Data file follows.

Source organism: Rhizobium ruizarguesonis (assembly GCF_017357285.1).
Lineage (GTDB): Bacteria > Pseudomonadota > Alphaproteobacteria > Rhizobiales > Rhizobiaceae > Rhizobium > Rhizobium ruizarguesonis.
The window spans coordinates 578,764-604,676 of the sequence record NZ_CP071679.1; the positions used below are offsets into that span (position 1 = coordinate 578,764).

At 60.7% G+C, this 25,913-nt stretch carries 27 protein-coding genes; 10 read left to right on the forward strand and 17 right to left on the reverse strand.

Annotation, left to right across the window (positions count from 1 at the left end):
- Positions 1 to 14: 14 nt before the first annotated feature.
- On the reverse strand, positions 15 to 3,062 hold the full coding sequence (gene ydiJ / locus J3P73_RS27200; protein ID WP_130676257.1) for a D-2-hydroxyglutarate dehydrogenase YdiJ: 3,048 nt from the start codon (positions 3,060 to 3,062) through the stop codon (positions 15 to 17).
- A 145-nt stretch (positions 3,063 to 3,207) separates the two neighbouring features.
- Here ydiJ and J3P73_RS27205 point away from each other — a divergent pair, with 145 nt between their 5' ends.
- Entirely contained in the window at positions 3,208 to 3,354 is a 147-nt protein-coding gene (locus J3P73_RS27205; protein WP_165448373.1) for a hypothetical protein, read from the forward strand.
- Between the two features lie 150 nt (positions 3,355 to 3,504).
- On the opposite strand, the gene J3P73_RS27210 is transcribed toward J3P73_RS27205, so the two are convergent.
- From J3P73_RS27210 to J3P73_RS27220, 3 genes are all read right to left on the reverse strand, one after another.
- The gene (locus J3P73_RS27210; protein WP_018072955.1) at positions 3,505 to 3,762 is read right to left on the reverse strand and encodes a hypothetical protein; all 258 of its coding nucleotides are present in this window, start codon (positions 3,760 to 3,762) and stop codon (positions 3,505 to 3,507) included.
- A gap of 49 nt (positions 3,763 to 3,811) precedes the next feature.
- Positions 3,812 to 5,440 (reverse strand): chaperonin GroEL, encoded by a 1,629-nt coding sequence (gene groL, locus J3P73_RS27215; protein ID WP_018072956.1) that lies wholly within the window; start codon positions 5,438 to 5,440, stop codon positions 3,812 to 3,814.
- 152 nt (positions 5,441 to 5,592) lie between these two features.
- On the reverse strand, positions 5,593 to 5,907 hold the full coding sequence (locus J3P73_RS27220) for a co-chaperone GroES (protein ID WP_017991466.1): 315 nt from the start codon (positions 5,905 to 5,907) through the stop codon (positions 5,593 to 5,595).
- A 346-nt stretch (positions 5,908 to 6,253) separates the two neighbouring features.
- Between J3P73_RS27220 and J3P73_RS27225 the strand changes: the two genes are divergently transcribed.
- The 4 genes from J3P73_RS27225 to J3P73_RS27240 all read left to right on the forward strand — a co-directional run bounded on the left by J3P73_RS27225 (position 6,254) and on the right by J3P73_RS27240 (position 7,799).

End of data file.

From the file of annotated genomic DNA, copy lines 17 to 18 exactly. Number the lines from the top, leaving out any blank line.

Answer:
- 152 nt (positions 5,441 to 5,592) lie between these two features.
- On the reverse strand, positions 5,593 to 5,907 hold the full coding sequence (locus J3P73_RS27220) for a co-chaperone GroES (protein ID WP_017991466.1): 315 nt from the start codon (positions 5,905 to 5,907) through the stop codon (positions 5,593 to 5,595).